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Bitter RootsThe Search for Healing Plants in Africa$
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Abena Dove Osseo-Asare

Print publication date: 2014

Print ISBN-13: 9780226085524

Published to Chicago Scholarship Online: May 2014

DOI: 10.7208/chicago/9780226086163.001.0001

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Take Bitter Roots for Malaria

Take Bitter Roots for Malaria

(p.131) Chapter 4 Take Bitter Roots for Malaria
Bitter Roots

Abena Dove Osseo-Asare

University of Chicago Press

Ghanaian scientists and healers vied for rights to a promising treatment for drug-resistant malaria, Cryptolepis sanguinolenta. During the colonial period, healers developed therapies for malaria even though government did not see the disease as a problem for Africans. Ghanaian scientists then re-examined traditional therapies for malaria and other diseases through a nationalized plant screening exercise in the 1950s and 60s. The co-founders of Ghana’s Centre for Scientific Research into Plant Medicine, the physician Oku Ampofo and pharmacist Albert Nii Tackie led research on roots of Cryptolepis. Given economic and political setbacks in the 1980s and 1990s, the team privatized their research through the US-based firm Phyto-Riker, leading to tensions with healers and other scientists. Because harvesting the plant’s roots is unsustainable, Ghanaian plant experts fear this promising treatment for malaria will flounder, even as the world looks increasingly to plant-based cures for the disease.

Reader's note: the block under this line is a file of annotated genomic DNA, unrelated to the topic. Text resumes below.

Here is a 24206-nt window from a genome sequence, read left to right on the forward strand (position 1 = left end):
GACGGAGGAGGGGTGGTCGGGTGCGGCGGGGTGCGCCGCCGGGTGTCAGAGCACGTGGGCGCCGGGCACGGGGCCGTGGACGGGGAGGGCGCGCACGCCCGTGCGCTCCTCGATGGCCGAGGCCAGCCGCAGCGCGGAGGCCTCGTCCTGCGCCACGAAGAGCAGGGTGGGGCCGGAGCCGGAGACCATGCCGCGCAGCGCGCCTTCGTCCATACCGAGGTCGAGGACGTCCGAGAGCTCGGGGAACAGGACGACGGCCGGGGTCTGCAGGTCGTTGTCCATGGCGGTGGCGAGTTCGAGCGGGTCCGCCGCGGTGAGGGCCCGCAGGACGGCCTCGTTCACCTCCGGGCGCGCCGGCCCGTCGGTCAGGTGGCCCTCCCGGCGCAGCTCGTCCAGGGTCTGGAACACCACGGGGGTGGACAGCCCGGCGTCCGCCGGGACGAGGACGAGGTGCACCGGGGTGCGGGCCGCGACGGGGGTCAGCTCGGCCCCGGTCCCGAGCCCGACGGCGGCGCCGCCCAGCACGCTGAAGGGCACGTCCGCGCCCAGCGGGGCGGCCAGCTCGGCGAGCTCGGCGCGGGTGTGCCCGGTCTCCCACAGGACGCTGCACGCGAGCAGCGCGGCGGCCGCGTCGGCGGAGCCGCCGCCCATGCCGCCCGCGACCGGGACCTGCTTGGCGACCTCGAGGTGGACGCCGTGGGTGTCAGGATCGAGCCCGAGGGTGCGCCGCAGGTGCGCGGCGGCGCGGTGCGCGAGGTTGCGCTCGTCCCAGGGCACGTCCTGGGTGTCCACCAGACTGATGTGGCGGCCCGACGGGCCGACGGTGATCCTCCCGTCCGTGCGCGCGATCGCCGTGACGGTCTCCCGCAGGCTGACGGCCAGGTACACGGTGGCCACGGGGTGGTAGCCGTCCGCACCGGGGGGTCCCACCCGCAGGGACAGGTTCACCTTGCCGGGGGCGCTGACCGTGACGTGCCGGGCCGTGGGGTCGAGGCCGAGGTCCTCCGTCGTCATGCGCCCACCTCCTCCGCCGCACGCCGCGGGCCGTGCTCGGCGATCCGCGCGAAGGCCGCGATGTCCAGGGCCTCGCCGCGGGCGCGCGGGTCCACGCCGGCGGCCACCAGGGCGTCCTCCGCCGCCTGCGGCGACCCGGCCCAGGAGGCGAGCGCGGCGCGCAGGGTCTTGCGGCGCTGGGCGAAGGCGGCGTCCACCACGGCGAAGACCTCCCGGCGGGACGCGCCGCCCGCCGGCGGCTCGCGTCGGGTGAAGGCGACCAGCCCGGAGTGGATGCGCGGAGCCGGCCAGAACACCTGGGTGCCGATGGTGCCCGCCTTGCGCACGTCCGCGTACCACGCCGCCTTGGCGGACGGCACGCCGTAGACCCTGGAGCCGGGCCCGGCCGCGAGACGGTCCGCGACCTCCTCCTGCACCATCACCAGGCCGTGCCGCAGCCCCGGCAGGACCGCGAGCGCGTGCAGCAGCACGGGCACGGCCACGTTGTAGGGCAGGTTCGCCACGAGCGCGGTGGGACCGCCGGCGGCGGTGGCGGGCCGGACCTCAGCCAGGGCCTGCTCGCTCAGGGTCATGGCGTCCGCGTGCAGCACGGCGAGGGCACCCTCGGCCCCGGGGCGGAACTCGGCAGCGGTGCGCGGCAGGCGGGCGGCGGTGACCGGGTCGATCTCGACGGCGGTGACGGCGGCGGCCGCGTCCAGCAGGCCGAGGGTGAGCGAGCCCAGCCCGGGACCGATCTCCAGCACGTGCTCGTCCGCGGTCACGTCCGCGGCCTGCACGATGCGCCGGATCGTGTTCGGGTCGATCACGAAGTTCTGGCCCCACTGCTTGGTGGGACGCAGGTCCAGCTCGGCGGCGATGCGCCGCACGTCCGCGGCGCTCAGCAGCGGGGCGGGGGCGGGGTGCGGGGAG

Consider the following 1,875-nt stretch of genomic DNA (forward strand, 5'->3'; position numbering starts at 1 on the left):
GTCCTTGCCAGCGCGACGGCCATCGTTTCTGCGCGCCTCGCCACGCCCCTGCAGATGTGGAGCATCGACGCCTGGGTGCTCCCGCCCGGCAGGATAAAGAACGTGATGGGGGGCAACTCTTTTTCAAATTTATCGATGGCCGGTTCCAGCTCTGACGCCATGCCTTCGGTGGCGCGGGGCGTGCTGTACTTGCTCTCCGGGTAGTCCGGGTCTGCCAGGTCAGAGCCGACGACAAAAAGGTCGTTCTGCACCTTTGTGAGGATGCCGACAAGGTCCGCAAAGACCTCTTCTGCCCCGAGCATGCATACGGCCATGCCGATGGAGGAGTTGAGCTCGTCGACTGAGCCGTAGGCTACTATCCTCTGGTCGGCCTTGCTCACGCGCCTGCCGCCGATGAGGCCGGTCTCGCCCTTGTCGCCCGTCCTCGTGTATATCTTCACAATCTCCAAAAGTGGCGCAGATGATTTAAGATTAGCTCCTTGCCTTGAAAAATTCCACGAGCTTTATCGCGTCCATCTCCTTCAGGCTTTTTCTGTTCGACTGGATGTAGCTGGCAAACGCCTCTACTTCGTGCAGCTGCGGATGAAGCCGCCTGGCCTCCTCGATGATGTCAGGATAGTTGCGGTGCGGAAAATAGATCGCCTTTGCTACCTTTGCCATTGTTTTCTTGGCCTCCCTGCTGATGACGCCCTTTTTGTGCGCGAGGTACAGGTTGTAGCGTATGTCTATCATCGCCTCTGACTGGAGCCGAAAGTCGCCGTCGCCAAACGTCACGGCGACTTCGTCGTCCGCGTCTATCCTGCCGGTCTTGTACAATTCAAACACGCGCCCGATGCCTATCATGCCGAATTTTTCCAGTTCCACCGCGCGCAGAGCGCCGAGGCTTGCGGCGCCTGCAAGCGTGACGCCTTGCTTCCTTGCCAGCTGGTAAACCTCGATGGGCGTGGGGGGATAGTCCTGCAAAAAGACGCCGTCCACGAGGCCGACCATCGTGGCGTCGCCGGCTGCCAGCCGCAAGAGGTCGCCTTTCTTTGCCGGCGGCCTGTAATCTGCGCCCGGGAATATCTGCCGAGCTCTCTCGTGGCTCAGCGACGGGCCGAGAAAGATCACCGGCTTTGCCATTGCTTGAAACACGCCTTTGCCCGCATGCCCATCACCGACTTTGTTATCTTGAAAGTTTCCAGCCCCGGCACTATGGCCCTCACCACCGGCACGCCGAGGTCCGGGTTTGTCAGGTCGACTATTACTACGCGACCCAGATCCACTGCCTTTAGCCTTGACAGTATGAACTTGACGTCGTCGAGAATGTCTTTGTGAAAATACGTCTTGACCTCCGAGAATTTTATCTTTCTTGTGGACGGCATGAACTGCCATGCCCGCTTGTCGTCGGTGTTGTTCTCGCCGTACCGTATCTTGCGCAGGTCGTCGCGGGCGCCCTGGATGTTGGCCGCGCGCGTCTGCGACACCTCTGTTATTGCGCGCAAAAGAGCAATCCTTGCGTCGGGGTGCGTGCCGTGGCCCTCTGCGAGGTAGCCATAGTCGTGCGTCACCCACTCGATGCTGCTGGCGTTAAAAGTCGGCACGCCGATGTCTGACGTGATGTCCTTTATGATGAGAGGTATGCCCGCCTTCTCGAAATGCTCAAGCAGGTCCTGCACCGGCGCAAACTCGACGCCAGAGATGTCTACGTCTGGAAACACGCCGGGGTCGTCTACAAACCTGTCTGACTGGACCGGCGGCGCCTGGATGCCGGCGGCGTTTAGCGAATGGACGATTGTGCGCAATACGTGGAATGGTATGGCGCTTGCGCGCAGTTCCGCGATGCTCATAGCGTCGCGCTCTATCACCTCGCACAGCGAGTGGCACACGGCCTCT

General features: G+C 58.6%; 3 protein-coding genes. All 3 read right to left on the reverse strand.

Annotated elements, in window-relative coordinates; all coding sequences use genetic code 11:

Keywords:   Alkaloid, Albert Nii Tackie, Centre for Scientific Research into Plant Medicine, Cryptolepis sanginolenta, Diane Winn, Ghana, Malaria, Oku Ampofo, Phyto-Riker, Plasmodium falciparum

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